“Great Encounters” are book excerpts that chronicle famous encounters among twentieth-century cultural icons. In this edition, Art Blakey tells a story of Thelonious Monk, Coleman Hawkins and John Coltrane that took place during the 1957 recording session of Monk’s Music.
Aaron Copland, the mid-century classical composer whose work was greatly influenced by American life, had an interest in jazz, particularly, as he told Don Gold in a May, 1958 Downbeat article “the marriage – the fact that the young jazzmen are composers, often bridging the gap between fields. “ He also had some sympathy for jazz musicians because “they have the same trouble getting a big audience we have.”
The article, titled “Aaron Copland: The Well-Known American Composer Finds Virtues and Flaws in Jazz,” is of special interest because
In an historic December 2, 1939 “rags to riches” piece in the Saturday Evening Post titled “Music is a Business,” Artie Shaw writes about his participation in what was billed as “New York’s…first Swing Concert” — presented at the Imperial Theater on May 24, 1936 — and how his formation of an unusual ensemble for the evening resulted in only short term opportunity, but ultimately led to wild success.
“I had always felt that a string background for a hot clarinet would wed the best of sweet and swing as it was being interpreted at the moment,” Shaw wrote of the ensemble idea he had for the “Swing Concert” performance. “At least, it would be novel and might attract some
In the 1940’s and 50’s, as her career as a freelance photographer was developing, German-born Susanne Schapowalow took intimate and brilliant photographs of jazz musicians in the hotel lobbies and jazz clubs of Berlin, Hamburg, Frankfurt, Paris and New York, and in concert settings like Jazz at the Philharmonic, German jazz festivals, and during Quincy Jones’ 1960 European tour.
Over thirty of these photographs – all apparently unpublished and featuring artists like Louis Armstrong, Duke Ellington, Billie Holiday, Miles Davis, Nina Simone, Lester Young, and Bud Powell – reside in slide show form on a website devoted to her work, a collection described as a “rediscovered jazz life of a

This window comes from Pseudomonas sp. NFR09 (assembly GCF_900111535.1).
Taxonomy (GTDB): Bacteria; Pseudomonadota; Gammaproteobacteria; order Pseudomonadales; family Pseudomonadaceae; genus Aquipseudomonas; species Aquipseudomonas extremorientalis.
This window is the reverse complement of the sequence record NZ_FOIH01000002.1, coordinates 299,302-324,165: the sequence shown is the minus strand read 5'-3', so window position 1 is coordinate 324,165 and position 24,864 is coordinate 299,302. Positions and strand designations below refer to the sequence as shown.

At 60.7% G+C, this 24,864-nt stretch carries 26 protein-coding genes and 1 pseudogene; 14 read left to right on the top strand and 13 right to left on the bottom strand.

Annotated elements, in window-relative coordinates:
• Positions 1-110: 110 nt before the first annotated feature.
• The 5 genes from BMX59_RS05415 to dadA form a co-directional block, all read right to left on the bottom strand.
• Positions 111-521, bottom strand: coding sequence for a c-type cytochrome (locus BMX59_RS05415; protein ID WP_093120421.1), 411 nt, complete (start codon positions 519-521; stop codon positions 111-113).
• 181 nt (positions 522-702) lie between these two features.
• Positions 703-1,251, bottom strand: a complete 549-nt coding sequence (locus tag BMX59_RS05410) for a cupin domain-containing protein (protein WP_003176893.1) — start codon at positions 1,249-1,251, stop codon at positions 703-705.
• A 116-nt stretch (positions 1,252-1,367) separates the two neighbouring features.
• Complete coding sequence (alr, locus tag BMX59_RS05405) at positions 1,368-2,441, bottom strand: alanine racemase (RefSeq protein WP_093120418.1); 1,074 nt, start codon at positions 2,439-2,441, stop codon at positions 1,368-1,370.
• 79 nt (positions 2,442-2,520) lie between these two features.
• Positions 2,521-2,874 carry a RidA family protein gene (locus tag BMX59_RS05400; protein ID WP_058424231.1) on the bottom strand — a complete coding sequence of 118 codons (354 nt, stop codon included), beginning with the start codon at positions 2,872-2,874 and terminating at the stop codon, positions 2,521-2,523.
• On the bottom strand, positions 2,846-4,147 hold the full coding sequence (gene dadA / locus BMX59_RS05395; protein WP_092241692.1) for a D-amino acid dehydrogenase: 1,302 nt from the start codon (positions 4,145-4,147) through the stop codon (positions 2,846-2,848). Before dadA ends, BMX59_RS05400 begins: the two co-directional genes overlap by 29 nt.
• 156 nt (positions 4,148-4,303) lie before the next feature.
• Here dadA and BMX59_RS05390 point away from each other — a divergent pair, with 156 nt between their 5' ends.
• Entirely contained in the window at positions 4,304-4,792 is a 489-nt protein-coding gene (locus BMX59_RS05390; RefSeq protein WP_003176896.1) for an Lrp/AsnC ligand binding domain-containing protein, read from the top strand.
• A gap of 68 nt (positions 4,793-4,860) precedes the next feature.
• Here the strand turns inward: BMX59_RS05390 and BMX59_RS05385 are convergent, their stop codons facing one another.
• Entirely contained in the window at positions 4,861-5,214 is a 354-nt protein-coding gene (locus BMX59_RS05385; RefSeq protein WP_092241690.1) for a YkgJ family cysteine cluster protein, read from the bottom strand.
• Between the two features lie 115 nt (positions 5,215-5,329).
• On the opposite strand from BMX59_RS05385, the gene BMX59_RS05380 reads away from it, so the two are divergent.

In 2003, as part of the Jerry Jazz Musician “Conversations with Gary Giddins” series, I was fortunate to interview Giddins — his generation’s most esteemed jazz writer — about Cecil Taylor, who died earlier today at age 89. It is an excellent read for anyone with an interest in Cecil (or Gary). You can access it by
On a whim I recently picked up the rock musician Elvis Costello’s 2015 biography, Unfaithful Music & Disappearing Ink, a strange and (as far as I can tell — only 100 pages into it) occasionally brilliant reflection on his life.
Costello, born Declan Patrick MacManus in 1954, began his career in London’s pub scene before becoming an important contributor to the British punk and new wave movement of the mid-1970’s. Long a darling of rock critics, Costello was inducted into the Rock and Roll Hall of Fame in 2003, and is known to contemporary jazz fans as the husband to popular pianist/singer Diana Krall.
The following excerpt from the book is a colorful story of Costello’s mother Lillian’s employment as a clerk in the record departments of two Liverpool retailers — first, Rushworth & Dreaper (a renowned seller of musical instruments), and three years later, Bennett’s, a smaller shop that catered to musicians. Along the way, you will discover how
It’s never a bad idea to listen to Lester Young, and to be reminded of the complexity of his life, and of his enormous impact on American music and culture…
In this short excerpt from David Amram’s 2002 biography Offbeat: Collaborating with Kerouac, Kerouac talks with Amram about how the “Beatnik crap” that Kerouac and his friends reluctantly represented was “distorting everything,” and “cheapening the memories of Charlie Parker, Dizzy Gillespie, and Thelonious Monk.” It is an interesting and entertaining view of that era, filled with the vigor, passion, wit and wisdom Kerouac is remembered for.
In January of 1959, we collaborated with a once-in-a-lifetime group of artists on the film Pull My Daisy. In addition to appearing in the film as Mezz McGillicudy, the deranged French horn player in the moth-eaten sweater, I composed the entire score for the film and wrote the music for the title song, “Pull My Daisy,” with lyrics by Jack [Kerouac], Neal Cassady, and Allen Ginsberg.
The idea of making a film based on Jack’s work was easier to
The night I truly ‘got’ the shining genius of Charlie Parker I was in my girlfriend’s apartment on the Lower East Side. The year was 1961. I was nineteen, she was much older and hipper, and had turned me on not only to some great music but to getting high as well. She had all the essential jazz records, including the one on the turntable that night. It was The Fabulous Bird, on the old Jazztone label, consisting of reissues of some of Bird’s phenomenal 1947 Dial sessions. She had a very low-fi stereo—I can still see the nickel she had scotch-taped to the tone arm to keep it in the grooves. But the fidelity didn’t matter, in part at least because this evening I had just smoked a
“Ring out the false, ring in the true.”
– Alfred Lord Tennyson